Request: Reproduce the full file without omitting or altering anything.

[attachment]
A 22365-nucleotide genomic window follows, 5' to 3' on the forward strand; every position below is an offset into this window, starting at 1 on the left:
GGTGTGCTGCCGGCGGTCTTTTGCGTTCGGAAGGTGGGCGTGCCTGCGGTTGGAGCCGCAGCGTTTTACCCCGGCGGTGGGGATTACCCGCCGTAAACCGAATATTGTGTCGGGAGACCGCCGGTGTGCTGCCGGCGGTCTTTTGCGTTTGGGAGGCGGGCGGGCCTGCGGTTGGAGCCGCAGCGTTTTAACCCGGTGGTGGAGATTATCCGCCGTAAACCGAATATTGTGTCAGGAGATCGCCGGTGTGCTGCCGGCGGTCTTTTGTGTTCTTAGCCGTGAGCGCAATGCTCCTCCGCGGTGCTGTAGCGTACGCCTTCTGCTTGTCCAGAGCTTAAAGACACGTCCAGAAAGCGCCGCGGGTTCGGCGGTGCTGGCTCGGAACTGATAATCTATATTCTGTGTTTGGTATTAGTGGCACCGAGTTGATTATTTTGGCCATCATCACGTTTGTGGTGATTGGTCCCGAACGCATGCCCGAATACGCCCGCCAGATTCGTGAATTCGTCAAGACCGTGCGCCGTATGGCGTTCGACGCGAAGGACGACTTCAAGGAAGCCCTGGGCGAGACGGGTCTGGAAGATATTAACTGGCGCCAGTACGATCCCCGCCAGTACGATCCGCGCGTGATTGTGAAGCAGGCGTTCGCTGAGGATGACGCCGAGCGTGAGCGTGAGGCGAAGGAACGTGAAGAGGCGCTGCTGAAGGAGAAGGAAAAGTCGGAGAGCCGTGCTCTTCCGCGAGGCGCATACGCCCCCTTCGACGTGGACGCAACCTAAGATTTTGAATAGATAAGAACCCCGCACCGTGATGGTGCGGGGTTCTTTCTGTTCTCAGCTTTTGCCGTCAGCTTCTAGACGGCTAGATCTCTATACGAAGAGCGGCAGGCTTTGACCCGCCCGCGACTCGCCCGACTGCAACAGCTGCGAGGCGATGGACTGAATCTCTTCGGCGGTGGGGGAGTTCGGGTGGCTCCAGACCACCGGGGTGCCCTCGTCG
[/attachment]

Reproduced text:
A 22365-nucleotide genomic window follows, 5' to 3' on the forward strand; every position below is an offset into this window, starting at 1 on the left:
GGTGTGCTGCCGGCGGTCTTTTGCGTTCGGAAGGTGGGCGTGCCTGCGGTTGGAGCCGCAGCGTTTTACCCCGGCGGTGGGGATTACCCGCCGTAAACCGAATATTGTGTCGGGAGACCGCCGGTGTGCTGCCGGCGGTCTTTTGCGTTTGGGAGGCGGGCGGGCCTGCGGTTGGAGCCGCAGCGTTTTAACCCGGTGGTGGAGATTATCCGCCGTAAACCGAATATTGTGTCAGGAGATCGCCGGTGTGCTGCCGGCGGTCTTTTGTGTTCTTAGCCGTGAGCGCAATGCTCCTCCGCGGTGCTGTAGCGTACGCCTTCTGCTTGTCCAGAGCTTAAAGACACGTCCAGAAAGCGCCGCGGGTTCGGCGGTGCTGGCTCGGAACTGATAATCTATATTCTGTGTTTGGTATTAGTGGCACCGAGTTGATTATTTTGGCCATCATCACGTTTGTGGTGATTGGTCCCGAACGCATGCCCGAATACGCCCGCCAGATTCGTGAATTCGTCAAGACCGTGCGCCGTATGGCGTTCGACGCGAAGGACGACTTCAAGGAAGCCCTGGGCGAGACGGGTCTGGAAGATATTAACTGGCGCCAGTACGATCCCCGCCAGTACGATCCGCGCGTGATTGTGAAGCAGGCGTTCGCTGAGGATGACGCCGAGCGTGAGCGTGAGGCGAAGGAACGTGAAGAGGCGCTGCTGAAGGAGAAGGAAAAGTCGGAGAGCCGTGCTCTTCCGCGAGGCGCATACGCCCCCTTCGACGTGGACGCAACCTAAGATTTTGAATAGATAAGAACCCCGCACCGTGATGGTGCGGGGTTCTTTCTGTTCTCAGCTTTTGCCGTCAGCTTCTAGACGGCTAGATCTCTATACGAAGAGCGGCAGGCTTTGACCCGCCCGCGACTCGCCCGACTGCAACAGCTGCGAGGCGATGGACTGAATCTCTTCGGCGGTGGGGGAGTTCGGGTGGCTCCAGACCACCGGGGTGCCCTCGTCG